Camille Zakharia, BFA ’97, and his team of colleagues from the Kingdom of Bahrain recently won the coveted “Golden Lion” for best national participation at the Venice Biennale for Architecture 2010.
The project, entitled “Reclaim,” was an investigation of the decline of sea culture in the Island and comprised original three fisherman’s huts, built along the waterfront. As described in the exhibition statement:
“Three fishermen’s huts disrupted from their original sites in Bahrain form the focal point of the exhibition. The awkwardness of their situation, disconnected from their coastal scenery, speaks of the discomfort of our current relation with the sea. In line with the theme of this year’s Biennale, it offers the visitors the chance to experience rather than observe architecture and through a series of interviews allows them to meet with the many anonymous architects as they speak about their relation to the sea.”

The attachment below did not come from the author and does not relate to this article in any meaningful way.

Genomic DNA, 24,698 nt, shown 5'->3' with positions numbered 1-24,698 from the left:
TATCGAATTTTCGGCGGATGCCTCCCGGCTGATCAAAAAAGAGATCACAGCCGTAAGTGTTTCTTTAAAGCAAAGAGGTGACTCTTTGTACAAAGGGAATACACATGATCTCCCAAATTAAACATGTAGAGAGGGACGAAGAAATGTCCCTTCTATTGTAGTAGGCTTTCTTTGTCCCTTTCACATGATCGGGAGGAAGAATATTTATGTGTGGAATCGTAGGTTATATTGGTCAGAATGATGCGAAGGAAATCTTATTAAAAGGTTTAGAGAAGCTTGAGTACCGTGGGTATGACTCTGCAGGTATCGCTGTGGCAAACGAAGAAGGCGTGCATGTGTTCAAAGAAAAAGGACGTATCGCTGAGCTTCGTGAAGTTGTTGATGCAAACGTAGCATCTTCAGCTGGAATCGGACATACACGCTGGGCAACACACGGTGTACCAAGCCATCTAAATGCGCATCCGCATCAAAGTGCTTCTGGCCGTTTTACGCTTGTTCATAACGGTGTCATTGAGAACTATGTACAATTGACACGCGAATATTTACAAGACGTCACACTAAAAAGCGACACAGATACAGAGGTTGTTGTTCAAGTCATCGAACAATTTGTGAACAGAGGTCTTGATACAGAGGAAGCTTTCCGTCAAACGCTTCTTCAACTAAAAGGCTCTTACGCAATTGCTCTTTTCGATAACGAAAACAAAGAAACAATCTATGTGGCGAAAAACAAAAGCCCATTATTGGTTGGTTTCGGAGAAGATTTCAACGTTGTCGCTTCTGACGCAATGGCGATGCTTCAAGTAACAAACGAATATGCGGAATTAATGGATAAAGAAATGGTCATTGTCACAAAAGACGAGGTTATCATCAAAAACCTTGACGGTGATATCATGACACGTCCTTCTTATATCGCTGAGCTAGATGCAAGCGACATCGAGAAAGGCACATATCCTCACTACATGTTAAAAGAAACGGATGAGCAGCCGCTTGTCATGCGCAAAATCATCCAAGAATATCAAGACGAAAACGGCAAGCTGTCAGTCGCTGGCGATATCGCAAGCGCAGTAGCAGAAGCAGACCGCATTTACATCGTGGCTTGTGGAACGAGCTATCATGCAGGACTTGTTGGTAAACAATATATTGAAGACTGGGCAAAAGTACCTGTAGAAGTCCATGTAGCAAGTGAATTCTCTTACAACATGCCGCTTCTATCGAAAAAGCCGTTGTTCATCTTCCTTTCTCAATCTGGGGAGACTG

For his part of the project, Zakharia, a photographer now based in Bahrain, conducted a photographic documentation of the varied and changing coastal areas of the Kingdom, entitled “Coastal Promenade.”
In the opinion of the international panel of judges for the Biennele, “Given the range of vast urban developments that Kingdom of Bahrain could have been tempted to include in this Exhibition, the jury was impressed by the choice, instead, of a lucid and forceful self-analysis of the nation’s relationship with its rapidly changing coastline.”
“Reclaim” represents the Kingdom of Bahrain’s first-ever entry into the Biennele.